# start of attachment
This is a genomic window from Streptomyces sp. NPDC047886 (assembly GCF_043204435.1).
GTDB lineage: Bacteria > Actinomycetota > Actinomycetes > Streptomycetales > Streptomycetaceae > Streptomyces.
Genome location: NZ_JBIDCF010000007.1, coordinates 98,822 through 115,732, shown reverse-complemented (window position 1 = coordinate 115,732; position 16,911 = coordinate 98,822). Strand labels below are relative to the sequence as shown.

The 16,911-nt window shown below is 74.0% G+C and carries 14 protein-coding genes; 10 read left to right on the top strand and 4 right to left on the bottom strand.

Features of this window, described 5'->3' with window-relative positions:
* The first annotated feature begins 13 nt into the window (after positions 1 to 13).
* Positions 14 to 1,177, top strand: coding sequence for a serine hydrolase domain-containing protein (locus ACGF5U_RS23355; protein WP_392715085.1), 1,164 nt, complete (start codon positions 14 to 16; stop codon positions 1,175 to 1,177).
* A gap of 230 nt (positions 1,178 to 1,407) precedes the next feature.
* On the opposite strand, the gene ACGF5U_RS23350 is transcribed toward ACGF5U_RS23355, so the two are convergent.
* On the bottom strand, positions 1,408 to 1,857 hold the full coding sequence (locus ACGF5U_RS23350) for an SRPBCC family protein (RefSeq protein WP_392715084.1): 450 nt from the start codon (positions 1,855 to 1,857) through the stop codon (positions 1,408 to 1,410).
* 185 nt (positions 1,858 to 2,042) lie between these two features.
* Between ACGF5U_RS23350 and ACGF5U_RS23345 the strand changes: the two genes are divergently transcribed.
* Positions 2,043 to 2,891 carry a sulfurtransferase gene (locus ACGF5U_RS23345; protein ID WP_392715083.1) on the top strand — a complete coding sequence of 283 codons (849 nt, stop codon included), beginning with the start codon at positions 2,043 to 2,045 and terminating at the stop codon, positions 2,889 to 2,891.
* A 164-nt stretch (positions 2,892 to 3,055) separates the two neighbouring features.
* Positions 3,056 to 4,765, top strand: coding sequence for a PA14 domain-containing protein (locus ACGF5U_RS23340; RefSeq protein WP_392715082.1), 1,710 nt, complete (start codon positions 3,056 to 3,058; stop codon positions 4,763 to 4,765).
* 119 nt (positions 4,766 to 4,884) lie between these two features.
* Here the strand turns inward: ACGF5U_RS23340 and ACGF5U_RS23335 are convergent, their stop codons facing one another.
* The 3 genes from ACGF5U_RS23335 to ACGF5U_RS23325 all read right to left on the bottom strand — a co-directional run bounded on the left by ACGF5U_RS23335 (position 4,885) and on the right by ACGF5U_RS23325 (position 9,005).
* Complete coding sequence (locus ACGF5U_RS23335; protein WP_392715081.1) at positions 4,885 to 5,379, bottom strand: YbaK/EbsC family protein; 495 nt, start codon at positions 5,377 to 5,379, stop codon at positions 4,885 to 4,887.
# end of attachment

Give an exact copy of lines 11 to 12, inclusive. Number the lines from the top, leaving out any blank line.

* 185 nt (positions 1,858 to 2,042) lie between these two features.
* Between ACGF5U_RS23350 and ACGF5U_RS23345 the strand changes: the two genes are divergently transcribed.